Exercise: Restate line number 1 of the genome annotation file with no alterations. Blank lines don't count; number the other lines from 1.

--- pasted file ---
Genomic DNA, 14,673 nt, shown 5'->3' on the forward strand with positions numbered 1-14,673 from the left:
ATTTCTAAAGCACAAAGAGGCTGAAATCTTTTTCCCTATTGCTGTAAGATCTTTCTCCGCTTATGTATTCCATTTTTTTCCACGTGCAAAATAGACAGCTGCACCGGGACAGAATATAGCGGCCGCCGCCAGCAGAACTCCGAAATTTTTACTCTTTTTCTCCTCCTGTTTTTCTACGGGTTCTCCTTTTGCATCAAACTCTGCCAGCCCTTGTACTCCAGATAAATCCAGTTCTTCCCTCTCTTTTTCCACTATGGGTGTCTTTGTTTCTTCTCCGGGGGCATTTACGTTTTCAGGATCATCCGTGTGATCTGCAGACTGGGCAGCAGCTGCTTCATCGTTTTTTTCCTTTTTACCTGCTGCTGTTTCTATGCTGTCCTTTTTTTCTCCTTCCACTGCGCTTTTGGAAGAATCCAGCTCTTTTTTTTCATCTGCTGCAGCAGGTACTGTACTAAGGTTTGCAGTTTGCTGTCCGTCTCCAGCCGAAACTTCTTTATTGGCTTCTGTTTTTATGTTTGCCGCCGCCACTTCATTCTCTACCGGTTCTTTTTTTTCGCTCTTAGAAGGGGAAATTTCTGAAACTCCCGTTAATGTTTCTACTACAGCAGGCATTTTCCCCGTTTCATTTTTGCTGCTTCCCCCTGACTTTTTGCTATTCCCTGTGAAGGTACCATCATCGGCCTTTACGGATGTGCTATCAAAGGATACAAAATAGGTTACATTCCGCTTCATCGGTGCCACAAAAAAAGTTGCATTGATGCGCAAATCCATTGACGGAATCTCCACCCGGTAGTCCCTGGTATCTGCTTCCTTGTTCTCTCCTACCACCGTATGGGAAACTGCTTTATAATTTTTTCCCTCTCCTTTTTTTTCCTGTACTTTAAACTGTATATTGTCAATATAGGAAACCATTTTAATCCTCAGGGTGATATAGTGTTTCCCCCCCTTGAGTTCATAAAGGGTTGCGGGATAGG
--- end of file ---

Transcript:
Genomic DNA, 14,673 nt, shown 5'->3' on the forward strand with positions numbered 1-14,673 from the left: